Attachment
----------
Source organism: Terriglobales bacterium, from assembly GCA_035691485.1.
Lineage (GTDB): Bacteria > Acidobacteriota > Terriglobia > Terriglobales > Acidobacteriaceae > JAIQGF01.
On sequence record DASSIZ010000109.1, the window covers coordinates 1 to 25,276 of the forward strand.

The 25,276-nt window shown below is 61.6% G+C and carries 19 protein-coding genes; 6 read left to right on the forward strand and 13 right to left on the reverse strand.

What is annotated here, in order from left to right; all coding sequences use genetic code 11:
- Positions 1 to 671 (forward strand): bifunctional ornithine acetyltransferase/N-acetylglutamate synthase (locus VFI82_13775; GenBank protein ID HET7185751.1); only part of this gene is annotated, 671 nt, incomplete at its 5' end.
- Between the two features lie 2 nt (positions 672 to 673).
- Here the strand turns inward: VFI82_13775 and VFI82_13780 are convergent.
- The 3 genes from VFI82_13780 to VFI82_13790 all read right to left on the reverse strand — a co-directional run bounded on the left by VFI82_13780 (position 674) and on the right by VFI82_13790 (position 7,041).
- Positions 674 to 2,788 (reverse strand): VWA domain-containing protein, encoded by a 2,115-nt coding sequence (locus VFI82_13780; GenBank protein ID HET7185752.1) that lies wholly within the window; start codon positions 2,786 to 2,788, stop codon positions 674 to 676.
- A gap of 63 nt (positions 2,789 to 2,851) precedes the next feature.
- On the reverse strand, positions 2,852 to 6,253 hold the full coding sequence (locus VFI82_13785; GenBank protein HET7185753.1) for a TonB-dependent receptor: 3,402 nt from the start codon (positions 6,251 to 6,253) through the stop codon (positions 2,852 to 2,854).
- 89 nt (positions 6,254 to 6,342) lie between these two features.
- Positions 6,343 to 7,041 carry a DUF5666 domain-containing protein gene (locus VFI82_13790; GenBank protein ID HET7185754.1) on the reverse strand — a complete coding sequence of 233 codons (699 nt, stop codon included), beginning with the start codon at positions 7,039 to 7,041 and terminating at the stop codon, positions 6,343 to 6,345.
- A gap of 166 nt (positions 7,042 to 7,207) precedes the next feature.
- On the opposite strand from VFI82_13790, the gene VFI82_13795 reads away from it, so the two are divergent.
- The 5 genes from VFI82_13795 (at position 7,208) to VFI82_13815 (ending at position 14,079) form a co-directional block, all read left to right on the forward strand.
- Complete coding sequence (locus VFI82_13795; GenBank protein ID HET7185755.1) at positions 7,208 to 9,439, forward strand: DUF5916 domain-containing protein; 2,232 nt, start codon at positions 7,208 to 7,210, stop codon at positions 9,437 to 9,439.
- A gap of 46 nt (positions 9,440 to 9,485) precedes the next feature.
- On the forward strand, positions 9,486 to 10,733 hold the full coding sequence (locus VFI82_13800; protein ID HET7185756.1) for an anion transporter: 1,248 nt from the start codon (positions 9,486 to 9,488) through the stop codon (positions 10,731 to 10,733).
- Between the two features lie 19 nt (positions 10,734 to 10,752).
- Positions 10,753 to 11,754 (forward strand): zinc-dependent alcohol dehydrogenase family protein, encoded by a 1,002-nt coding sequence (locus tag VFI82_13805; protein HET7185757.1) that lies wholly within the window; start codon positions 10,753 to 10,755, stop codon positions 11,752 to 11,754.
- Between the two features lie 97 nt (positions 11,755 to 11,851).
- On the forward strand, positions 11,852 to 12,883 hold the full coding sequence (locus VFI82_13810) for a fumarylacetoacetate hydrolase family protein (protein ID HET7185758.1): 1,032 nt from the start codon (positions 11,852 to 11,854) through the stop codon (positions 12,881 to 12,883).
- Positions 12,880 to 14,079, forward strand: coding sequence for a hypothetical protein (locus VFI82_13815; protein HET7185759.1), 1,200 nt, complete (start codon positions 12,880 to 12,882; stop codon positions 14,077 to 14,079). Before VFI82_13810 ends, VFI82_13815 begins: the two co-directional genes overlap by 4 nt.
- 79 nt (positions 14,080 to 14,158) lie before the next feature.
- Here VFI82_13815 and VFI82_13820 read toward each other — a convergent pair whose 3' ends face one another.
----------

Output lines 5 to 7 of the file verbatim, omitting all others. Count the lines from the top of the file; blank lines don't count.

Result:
What is annotated here, in order from left to right; all coding sequences use genetic code 11:
- Positions 1 to 671 (forward strand): bifunctional ornithine acetyltransferase/N-acetylglutamate synthase (locus VFI82_13775; GenBank protein ID HET7185751.1); only part of this gene is annotated, 671 nt, incomplete at its 5' end.
- Between the two features lie 2 nt (positions 672 to 673).